About Me

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Kings Mountain, North Carolina, United States
"A mind lively and at ease" is a blog by a first-generation Russian-Ukrainian immigrant Maria K. (Maria Igorevna Kuroshchepova). An engineer by education, an analyst by trade, as well as a writer, photographer, artist and amateur model, Maria brings her talent for weaving an engaging narrative to stories of life, fashion and style advice, book and movie reviews, and common-sense and to-the-point essays on politics and economy.

Wednesday, April 7, 2010

Today I love... to create

I have heard many people say, "I don't know how to make anything" or "I am really not the artistic type." I don't think those people were entirely fair to themselves. It is my firm belief that there is a power of creation within all of us - it's just that it takes time to figure out what is it in particular that one has the power to create.

When my parents realized I didn't have the health to be a great athlete or dancer, they (fortunately) did not give up on me and encouraged me to use my head and hands, to compensate for whatever I lacked in size and muscle. Writing, singing, needlepoint, beading, pyrography, photography - it was up to me to pick up any of these things and see what I could do with them. For some of them I had instructors (music and writing), other things I picked up from books and magazines or sometimes just by experimentation.

Having started I just... never stopped. Some of my interests may have been set aside for periods of time (sometimes rather long periods), but never entirely. I always remembered how much I enjoyed doing these things and knew that I would pick them back up.

Writing has been my steadiest interest, because through the course of my life I have always had friends and family living somewhere far away, which compelled me to write letters. There was always something to write and someone to write it to. At school, there were also numerous writing assignments in the three sets of language classes (Russian, Ukrainian, and English - language and literature for each). In college there were papers and lab reports for technical courses (and yes, there is such a thing as a poorly-written technical paper) and bits of creative writing for the required liberal arts. After moving to America, there were more papers and tons of letters to my family. Eventually, there were articles, blog posts and finally - books. I suddenly discovered that not only did I have something to say, but there were people who were actually interested in what it was.

Pyrography and photography both started off as accidental childhood interests when I was about ten. My Grandfather's old war friend came to visit and let me take some photos with his camera, later remarking that they came out very well. Pyrography was offered at summer camp. Other girls went to ballroom dancing and sewing classes - but I have already done all that. So I picked pyrography class, despite the fact that I was the only girl there. And so it began... Photography got dropped almost right away, because I didn't have a camera and my parents didn't have the means to get me one. I stuck with pyrography for the next seven years, but then a classmate borrowed my woodburning instrument and never gave it back. Years would pass, but I would come back to both these interests - and with a vengenance, creating a 2,700-image stock photo portfolio and an on-line store to display my woodburning pieces.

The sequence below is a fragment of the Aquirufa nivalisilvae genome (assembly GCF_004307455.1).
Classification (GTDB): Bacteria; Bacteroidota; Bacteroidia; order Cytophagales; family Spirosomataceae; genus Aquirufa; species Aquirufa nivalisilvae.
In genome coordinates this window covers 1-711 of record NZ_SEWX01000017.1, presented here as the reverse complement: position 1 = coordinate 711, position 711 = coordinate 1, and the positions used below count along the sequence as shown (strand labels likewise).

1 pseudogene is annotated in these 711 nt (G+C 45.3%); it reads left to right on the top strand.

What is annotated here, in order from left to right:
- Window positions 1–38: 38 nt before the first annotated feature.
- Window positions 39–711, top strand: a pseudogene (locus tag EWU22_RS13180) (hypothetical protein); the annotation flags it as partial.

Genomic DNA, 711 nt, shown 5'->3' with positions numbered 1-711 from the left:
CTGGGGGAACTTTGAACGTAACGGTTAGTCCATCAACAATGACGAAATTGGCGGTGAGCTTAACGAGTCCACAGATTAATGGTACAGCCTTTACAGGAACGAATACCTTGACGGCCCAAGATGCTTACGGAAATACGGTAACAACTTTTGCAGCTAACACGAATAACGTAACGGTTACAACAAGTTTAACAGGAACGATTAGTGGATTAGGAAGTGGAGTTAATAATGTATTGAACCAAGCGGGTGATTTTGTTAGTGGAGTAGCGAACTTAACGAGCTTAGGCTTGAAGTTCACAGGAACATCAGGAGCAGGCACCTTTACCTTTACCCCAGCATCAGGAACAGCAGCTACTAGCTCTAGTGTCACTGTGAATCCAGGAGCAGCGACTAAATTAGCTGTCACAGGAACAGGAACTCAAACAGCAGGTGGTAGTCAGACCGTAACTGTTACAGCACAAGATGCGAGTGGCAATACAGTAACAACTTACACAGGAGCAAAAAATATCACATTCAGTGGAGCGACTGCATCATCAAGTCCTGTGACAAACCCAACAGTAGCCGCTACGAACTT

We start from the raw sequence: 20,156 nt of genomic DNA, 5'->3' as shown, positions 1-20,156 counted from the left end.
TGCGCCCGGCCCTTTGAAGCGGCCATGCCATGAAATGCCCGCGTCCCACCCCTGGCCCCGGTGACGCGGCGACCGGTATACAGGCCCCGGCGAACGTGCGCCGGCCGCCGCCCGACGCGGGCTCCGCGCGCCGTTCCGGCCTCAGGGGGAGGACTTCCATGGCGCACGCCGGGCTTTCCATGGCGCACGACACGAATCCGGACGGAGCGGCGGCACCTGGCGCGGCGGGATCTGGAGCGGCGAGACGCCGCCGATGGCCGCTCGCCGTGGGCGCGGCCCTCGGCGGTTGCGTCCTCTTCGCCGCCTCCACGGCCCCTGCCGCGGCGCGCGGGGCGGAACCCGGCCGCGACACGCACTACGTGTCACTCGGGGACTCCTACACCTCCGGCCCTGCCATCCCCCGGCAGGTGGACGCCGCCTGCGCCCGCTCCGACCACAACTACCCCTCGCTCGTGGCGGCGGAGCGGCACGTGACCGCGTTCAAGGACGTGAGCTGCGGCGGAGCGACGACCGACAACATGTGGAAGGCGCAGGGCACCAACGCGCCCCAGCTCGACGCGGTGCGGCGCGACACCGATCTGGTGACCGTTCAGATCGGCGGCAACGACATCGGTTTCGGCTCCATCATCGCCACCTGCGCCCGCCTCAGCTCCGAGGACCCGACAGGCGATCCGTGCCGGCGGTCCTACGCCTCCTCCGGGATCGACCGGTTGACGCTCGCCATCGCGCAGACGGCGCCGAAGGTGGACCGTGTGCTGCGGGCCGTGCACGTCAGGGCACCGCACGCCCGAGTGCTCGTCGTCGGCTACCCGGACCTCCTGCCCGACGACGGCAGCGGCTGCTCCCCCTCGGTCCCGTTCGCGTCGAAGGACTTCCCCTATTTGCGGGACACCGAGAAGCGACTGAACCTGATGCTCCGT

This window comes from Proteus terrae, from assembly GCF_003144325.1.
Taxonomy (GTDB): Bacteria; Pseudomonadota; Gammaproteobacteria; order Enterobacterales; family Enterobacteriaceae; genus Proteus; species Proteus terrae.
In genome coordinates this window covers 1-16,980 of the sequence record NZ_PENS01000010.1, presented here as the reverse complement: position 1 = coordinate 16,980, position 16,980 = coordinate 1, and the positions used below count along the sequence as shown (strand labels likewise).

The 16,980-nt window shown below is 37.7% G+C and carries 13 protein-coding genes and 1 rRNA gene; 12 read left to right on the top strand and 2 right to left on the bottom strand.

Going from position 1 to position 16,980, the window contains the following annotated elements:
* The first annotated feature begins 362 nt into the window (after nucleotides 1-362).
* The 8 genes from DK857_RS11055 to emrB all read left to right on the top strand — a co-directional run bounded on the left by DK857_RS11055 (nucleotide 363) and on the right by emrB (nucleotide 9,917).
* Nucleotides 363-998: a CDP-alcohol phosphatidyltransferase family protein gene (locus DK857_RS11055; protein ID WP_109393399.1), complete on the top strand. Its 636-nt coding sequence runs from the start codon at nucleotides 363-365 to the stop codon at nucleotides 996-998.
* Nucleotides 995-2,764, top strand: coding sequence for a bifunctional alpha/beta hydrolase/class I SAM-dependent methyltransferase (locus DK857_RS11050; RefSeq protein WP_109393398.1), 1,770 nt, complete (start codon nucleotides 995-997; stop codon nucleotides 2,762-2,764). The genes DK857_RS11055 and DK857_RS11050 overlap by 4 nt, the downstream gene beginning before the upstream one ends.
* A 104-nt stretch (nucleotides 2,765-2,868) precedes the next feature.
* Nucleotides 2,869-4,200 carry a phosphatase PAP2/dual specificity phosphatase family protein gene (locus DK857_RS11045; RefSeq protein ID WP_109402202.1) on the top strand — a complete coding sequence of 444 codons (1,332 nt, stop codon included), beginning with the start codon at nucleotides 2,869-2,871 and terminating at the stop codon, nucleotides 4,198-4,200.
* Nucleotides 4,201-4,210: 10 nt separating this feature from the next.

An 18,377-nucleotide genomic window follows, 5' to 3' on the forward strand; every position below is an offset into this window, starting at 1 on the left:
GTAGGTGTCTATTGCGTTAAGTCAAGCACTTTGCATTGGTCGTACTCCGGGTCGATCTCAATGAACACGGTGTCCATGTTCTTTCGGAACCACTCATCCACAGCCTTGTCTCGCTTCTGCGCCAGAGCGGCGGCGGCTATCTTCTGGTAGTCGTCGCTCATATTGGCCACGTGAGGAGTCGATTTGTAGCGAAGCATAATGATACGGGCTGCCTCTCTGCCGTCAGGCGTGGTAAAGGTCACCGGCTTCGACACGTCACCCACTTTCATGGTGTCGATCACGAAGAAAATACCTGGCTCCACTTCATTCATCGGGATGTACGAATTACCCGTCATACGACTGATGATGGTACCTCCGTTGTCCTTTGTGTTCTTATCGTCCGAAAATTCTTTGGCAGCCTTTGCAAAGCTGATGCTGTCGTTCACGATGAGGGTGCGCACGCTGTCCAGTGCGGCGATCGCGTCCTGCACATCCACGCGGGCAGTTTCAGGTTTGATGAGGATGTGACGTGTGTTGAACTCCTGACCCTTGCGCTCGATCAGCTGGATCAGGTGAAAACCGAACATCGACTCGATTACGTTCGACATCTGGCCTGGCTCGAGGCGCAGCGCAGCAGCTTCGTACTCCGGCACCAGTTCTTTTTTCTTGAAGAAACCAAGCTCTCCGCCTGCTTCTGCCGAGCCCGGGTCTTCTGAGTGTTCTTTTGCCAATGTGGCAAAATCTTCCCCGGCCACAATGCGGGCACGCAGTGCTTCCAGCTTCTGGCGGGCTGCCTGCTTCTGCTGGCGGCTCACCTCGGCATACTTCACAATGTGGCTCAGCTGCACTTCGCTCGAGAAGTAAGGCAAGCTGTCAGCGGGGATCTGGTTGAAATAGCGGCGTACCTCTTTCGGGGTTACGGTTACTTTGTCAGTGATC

While reviving pyrography, I also remembered that I used to be a decent beader as well, so I picked jewelry making at the same time. I wish I could say that my little store was an instant success and my entire inventory was bought out. It wasn't - and it is still not. However, some of my pieces did sell - both directly from the store and through charity auctions. Van Gogh only sold one painting in his lifetime - so who am I to complain about selling half a dozen pieces?



I honestly do not know how I managed to let singing go for as long as I did. I started when I was three and sang steadily - in private and in public - until I was nineteen. Then I moved to the States and just... stopped. It didn't happen right away - for a while I went to the chapel on campus and was able to play and sing there, when no one else needed the piano for service or for practice. But then I moved off campus and lost access to the instrument.

I didn't sing, except very rarely and in private, for well over ten years. Then a Facebook buddy expressed interest in Ukrainian songs, and I recorded and posted one... and another one... and another one... I must have been really starved for singing, because the flood gates opened and before I knew it, I had almost twenty Russian and Ukrainian songs out there. Now my husband and I are talking about re-recording them with better equipment and making a record.



So, why am I telling you all this? I suppose I am more than a little dismayed by the number of people going from work, to home, to work, to home, to playing Farmville, to work, etc. I am very familiar with long work hours and with the "second shift" of household chores. I also don't have anything against computer games - I game myself on occasion. "On occasion" is the key word there. Most of the time, I have far more interesting things to do with my spare time, that are also much more gratifying than beating someone else's score at something or building an imaginary village. When I am done having my kind of fun - I have something to show for it. Not only that, but it is something that someone else might enjoy at some point.

There is more to us than schlepping ourselves off to work to make a living and then schlepping back to stare at the TV or computer screen. We are all good at something... Drawing. Writing. Woodworking. Sewing. Cooking. Landscaping. Growing tomatoes. Something. Find it.

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